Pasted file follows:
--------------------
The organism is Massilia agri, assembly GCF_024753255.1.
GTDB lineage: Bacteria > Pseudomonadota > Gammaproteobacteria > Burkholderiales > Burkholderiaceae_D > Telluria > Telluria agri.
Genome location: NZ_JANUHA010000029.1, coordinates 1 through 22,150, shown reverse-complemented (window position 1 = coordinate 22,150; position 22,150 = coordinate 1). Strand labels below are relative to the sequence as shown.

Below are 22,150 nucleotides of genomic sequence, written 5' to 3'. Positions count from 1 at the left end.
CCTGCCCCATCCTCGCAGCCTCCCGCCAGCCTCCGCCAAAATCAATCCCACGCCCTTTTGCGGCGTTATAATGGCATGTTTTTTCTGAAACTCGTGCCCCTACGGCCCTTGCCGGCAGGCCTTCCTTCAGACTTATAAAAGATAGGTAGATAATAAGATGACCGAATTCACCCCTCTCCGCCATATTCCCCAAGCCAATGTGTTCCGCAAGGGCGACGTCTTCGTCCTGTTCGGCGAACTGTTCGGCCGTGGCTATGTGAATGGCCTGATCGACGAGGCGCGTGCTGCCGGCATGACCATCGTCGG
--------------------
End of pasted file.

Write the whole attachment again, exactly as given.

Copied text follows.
The organism is Massilia agri, assembly GCF_024753255.1.
GTDB lineage: Bacteria > Pseudomonadota > Gammaproteobacteria > Burkholderiales > Burkholderiaceae_D > Telluria > Telluria agri.
Genome location: NZ_JANUHA010000029.1, coordinates 1 through 22,150, shown reverse-complemented (window position 1 = coordinate 22,150; position 22,150 = coordinate 1). Strand labels below are relative to the sequence as shown.

Below are 22,150 nucleotides of genomic sequence, written 5' to 3'. Positions count from 1 at the left end.
CCTGCCCCATCCTCGCAGCCTCCCGCCAGCCTCCGCCAAAATCAATCCCACGCCCTTTTGCGGCGTTATAATGGCATGTTTTTTCTGAAACTCGTGCCCCTACGGCCCTTGCCGGCAGGCCTTCCTTCAGACTTATAAAAGATAGGTAGATAATAAGATGACCGAATTCACCCCTCTCCGCCATATTCCCCAAGCCAATGTGTTCCGCAAGGGCGACGTCTTCGTCCTGTTCGGCGAACTGTTCGGCCGTGGCTATGTGAATGGCCTGATCGACGAGGCGCGTGCTGCCGGCATGACCATCGTCGG